Prime Minister Naoto Kan quickly assembled his cabinet after the quake hit, and the government quickly dispatched naval vessels from near Tokyo to the worst-hit northeastern area of Miyagi.
The quake, which hit at 14:46 pm (0546 GMT) and lasted about two minutes, strongly rattled buildings in greater Tokyo, the world's largest urban area and home to some 30 million people.
At least 10 fires were reported in Tokyo, where the subway system stopped, sirens wailed and people streamed out of buildings.
Japan sits on the "Pacific Ring of Fire", which is dotted with volcanoes, and Tokyo is situated in one of its most dangerous areas.
A tsunami warning was issued for Japan, Taiwan, Russia and the Mariana Islands, the Pacific Tsunami Warning Centre said.
"An earthquake of this size has the potential to generate a destructive tsunami that can strike coastlines near the epicentre within minutes and more distant coastlines within hours," the centre said in a statement.
It also put the territories of Guam, the Philippines, the Marshall Islands, Indonesia, Papua New Guinea, Nauru, Micronesia and Hawaii under a lower tsunami watch. Indonesia issued its own tsunami warning.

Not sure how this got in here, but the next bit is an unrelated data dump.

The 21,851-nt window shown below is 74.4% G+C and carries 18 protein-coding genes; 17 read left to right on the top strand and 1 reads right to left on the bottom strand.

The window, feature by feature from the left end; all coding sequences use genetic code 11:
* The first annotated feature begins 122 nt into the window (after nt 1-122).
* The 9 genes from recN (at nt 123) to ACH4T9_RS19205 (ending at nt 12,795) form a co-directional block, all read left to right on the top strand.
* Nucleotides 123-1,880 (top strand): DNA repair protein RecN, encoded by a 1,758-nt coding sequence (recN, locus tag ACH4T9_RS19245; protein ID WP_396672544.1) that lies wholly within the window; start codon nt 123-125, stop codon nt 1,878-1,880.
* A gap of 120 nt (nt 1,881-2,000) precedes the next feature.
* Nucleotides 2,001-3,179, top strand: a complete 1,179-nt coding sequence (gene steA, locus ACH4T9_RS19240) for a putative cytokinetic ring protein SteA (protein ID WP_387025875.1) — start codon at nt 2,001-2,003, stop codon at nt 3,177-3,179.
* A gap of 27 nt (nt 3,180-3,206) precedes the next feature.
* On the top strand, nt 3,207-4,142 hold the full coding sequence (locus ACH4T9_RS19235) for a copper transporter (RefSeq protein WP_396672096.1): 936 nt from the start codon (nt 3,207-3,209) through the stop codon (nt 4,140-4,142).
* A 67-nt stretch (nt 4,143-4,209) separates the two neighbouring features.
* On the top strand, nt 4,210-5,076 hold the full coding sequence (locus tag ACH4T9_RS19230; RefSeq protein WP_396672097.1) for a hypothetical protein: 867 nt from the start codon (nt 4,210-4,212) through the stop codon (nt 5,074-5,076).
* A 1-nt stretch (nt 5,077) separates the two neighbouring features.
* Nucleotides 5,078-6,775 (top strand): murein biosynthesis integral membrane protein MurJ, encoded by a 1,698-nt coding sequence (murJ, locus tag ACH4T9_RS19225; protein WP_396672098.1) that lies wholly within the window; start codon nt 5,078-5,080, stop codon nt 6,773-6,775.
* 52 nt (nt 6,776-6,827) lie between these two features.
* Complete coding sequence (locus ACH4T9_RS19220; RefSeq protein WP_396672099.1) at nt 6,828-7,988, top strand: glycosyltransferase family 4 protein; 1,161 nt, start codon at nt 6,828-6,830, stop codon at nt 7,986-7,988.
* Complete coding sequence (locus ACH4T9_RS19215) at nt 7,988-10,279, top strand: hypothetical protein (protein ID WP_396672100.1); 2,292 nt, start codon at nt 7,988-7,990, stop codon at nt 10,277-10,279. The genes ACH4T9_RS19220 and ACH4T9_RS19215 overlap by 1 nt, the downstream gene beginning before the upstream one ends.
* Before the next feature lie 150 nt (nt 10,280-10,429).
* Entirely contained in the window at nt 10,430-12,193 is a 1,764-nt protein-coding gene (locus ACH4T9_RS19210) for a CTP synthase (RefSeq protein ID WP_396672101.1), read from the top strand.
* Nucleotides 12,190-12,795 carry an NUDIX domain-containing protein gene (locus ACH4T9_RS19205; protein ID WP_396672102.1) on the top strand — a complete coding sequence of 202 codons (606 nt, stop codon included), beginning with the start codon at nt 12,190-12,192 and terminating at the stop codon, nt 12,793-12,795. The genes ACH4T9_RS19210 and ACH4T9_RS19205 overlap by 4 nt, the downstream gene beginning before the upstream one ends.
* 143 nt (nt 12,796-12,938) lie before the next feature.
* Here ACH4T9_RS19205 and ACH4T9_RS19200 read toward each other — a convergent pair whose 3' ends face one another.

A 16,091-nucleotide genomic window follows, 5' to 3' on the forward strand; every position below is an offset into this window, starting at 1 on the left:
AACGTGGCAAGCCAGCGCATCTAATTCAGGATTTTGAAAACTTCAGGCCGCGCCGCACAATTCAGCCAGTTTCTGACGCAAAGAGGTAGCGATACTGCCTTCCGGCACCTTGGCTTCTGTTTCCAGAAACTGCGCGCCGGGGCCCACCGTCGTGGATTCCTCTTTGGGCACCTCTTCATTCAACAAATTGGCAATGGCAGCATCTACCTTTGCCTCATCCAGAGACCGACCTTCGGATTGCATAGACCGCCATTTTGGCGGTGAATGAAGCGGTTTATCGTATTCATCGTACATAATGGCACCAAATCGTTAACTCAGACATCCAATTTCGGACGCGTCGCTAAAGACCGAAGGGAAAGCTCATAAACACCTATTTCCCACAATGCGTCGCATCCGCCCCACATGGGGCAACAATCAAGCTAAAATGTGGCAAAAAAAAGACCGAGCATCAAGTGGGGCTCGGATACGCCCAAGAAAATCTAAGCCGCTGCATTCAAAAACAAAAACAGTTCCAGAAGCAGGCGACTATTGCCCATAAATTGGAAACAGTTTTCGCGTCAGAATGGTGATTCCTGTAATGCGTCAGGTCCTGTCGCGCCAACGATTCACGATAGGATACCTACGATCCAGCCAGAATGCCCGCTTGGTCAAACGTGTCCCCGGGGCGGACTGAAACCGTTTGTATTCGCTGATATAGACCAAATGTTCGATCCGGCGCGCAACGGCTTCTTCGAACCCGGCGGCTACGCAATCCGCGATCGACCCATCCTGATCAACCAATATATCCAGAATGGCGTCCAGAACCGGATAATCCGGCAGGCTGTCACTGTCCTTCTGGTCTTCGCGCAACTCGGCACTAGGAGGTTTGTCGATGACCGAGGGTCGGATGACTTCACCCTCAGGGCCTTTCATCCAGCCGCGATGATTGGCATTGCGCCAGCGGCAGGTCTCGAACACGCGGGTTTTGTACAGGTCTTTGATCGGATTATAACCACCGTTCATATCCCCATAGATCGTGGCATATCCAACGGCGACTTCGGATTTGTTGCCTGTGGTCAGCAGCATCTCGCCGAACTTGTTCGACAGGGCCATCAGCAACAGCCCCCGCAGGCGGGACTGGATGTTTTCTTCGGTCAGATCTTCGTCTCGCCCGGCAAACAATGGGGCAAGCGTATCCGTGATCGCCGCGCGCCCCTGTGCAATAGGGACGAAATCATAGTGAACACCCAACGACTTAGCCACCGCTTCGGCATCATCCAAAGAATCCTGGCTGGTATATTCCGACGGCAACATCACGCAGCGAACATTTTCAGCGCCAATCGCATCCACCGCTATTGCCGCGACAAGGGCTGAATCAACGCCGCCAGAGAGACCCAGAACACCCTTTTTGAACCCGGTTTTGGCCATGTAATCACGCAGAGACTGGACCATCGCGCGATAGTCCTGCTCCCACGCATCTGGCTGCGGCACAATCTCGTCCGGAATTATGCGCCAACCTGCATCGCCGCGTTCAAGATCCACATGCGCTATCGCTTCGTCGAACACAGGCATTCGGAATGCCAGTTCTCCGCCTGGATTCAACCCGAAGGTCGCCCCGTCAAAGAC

The quake sent the Nikkei share index plunging at the close while the yen fell sharply against the US dollar.
The mega-city of Tokyo sits on the intersection of three continental plates -- the Eurasian, Pacific and Philippine Sea plates -- which are slowly grinding against each other, building up enormous seismic pressure.
The government's Earthquake Research Committee has warned of a 70 percent chance that a great, magnitude-eight quake will strike within the next 30 years in the Kanto plains, home to Tokyo's vast urban sprawl.
The last time a "Big One" hit Tokyo was in 1923, when the Great Kanto Earthquake claimed more than 140,000 lives, many of them in fires. In 1855, the Ansei Edo quake also devastated the city.
In 1995 Kobe earthquake killed more then 6,400 people.
More than 220,000 people were killed when a 9.1-magnitude quake hit off Indonesia in 2004, unleashing a massive tsunami that devastated coastlines in countries around the Indian Ocean as far away as Africa.
Small quakes are felt every day somewhere in Japan and people take part in regular drills at schools and workplaces to prepare for a calamity.
Nuclear power plants and bullet trains are designed to automatically shut down when the earth rumbles and many buildings have been quake-proofed with steel and ferro-concrete at great cost in recent decades.
Share This Article With Planet Earth